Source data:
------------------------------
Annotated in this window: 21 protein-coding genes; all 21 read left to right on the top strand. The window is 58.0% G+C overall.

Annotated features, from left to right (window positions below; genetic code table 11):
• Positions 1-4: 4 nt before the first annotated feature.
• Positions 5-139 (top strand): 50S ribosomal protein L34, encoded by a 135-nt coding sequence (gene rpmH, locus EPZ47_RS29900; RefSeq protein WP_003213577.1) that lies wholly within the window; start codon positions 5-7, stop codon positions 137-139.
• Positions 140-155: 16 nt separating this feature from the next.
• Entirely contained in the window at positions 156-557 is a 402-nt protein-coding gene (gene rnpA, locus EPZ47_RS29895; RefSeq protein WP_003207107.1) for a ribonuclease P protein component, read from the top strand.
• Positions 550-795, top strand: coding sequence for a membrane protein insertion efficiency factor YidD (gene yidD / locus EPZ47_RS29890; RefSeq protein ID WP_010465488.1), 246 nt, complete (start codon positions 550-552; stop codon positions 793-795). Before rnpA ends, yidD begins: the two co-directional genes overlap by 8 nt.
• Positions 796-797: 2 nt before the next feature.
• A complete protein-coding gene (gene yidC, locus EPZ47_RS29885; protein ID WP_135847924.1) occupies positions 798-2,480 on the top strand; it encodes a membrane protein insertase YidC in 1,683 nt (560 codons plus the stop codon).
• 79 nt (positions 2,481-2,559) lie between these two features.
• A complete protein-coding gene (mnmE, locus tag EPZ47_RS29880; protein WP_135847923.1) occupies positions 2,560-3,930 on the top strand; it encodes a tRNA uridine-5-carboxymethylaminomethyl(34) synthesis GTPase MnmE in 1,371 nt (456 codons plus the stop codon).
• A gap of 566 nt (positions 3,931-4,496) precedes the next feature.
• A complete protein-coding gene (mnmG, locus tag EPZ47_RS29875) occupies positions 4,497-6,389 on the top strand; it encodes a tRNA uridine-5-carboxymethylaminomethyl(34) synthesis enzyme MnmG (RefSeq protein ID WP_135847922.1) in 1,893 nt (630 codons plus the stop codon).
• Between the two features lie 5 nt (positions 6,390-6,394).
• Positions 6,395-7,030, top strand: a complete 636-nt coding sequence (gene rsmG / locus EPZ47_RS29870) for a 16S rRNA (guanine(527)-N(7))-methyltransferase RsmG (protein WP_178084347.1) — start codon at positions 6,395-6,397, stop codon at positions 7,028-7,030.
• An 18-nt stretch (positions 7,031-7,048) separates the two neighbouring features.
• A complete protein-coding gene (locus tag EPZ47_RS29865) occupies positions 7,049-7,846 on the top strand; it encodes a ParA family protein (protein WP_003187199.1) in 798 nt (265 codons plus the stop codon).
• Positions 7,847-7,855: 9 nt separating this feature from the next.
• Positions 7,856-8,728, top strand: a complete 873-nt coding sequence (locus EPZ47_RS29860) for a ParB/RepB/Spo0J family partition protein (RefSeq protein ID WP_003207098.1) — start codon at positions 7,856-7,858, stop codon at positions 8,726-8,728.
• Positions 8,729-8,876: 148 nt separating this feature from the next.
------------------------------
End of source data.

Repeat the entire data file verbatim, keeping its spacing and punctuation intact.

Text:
Annotated in this window: 21 protein-coding genes; all 21 read left to right on the top strand. The window is 58.0% G+C overall.

Annotated features, from left to right (window positions below; genetic code table 11):
• Positions 1-4: 4 nt before the first annotated feature.
• Positions 5-139 (top strand): 50S ribosomal protein L34, encoded by a 135-nt coding sequence (gene rpmH, locus EPZ47_RS29900; RefSeq protein WP_003213577.1) that lies wholly within the window; start codon positions 5-7, stop codon positions 137-139.
• Positions 140-155: 16 nt separating this feature from the next.
• Entirely contained in the window at positions 156-557 is a 402-nt protein-coding gene (gene rnpA, locus EPZ47_RS29895; RefSeq protein WP_003207107.1) for a ribonuclease P protein component, read from the top strand.
• Positions 550-795, top strand: coding sequence for a membrane protein insertion efficiency factor YidD (gene yidD / locus EPZ47_RS29890; RefSeq protein ID WP_010465488.1), 246 nt, complete (start codon positions 550-552; stop codon positions 793-795). Before rnpA ends, yidD begins: the two co-directional genes overlap by 8 nt.
• Positions 796-797: 2 nt before the next feature.
• A complete protein-coding gene (gene yidC, locus EPZ47_RS29885; protein ID WP_135847924.1) occupies positions 798-2,480 on the top strand; it encodes a membrane protein insertase YidC in 1,683 nt (560 codons plus the stop codon).
• 79 nt (positions 2,481-2,559) lie between these two features.
• A complete protein-coding gene (mnmE, locus tag EPZ47_RS29880; protein WP_135847923.1) occupies positions 2,560-3,930 on the top strand; it encodes a tRNA uridine-5-carboxymethylaminomethyl(34) synthesis GTPase MnmE in 1,371 nt (456 codons plus the stop codon).
• A gap of 566 nt (positions 3,931-4,496) precedes the next feature.
• A complete protein-coding gene (mnmG, locus tag EPZ47_RS29875) occupies positions 4,497-6,389 on the top strand; it encodes a tRNA uridine-5-carboxymethylaminomethyl(34) synthesis enzyme MnmG (RefSeq protein ID WP_135847922.1) in 1,893 nt (630 codons plus the stop codon).
• Between the two features lie 5 nt (positions 6,390-6,394).
• Positions 6,395-7,030, top strand: a complete 636-nt coding sequence (gene rsmG / locus EPZ47_RS29870) for a 16S rRNA (guanine(527)-N(7))-methyltransferase RsmG (protein WP_178084347.1) — start codon at positions 6,395-6,397, stop codon at positions 7,028-7,030.
• An 18-nt stretch (positions 7,031-7,048) separates the two neighbouring features.
• A complete protein-coding gene (locus tag EPZ47_RS29865) occupies positions 7,049-7,846 on the top strand; it encodes a ParA family protein (protein WP_003187199.1) in 798 nt (265 codons plus the stop codon).
• Positions 7,847-7,855: 9 nt separating this feature from the next.
• Positions 7,856-8,728, top strand: a complete 873-nt coding sequence (locus EPZ47_RS29860) for a ParB/RepB/Spo0J family partition protein (RefSeq protein ID WP_003207098.1) — start codon at positions 7,856-7,858, stop codon at positions 8,726-8,728.
• Positions 8,729-8,876: 148 nt separating this feature from the next.